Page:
Pyrrhalta viburni (Paykull, 1799)

viburnum leaf beetle

on Viburnum

Pyrrhalta viburni: oviposition on Viburnum opulus

Viburnum opulus, Belgium, prov. Liége, Ben-Ahin 25.ix.2018 © Stéphane Claerebout

Pyrrhalta viburni: oviposition on Viburnum opulus

detail

parasite

Before oviposition the female gnaws a mm-sized hole at the underside of a first year shoot, deposits 5-8 eggs, then covers them with a voluminous wad that consists of a mix of frass and bark pulp. She repeats this several times, and often several females oviposits at the same spot, resulting in a long chain of ovipositions. The wads absorb rain water, which contributes to keep the eggs moist. The eggs hatch in spring; the larvae, at the underside of the leaves, first cause window feeding, later make small angular holes. They pupate in the soil in a cocoon made of dirt. In July the adults emerge, that make larger elongate holes in the leaves. Together with the larval feeding they can cause an almost total defoliation.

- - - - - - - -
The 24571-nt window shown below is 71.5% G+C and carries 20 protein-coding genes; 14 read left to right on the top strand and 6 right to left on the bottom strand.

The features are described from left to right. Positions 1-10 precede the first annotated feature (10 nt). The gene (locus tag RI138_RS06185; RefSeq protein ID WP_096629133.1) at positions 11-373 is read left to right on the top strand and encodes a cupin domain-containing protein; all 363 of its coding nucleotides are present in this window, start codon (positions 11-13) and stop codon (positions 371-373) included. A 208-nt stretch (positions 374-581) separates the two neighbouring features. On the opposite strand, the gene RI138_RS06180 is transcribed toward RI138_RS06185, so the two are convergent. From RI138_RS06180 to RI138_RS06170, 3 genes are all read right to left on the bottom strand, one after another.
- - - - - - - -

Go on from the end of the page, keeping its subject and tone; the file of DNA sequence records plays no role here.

host plants

Adoxaceae, monophagous

Viburnum lantana, opulus, tinus.

phenology

Unvoltine; hibernation as egg.

distribution within Europe

(PESI, 2018).

notes

Since 1994 an invasive pest in North America.

references

Rheinheimer & Hassler (2018a), Weston, Desurmont & Hoebeke (2007a).

mod 30.ix.2018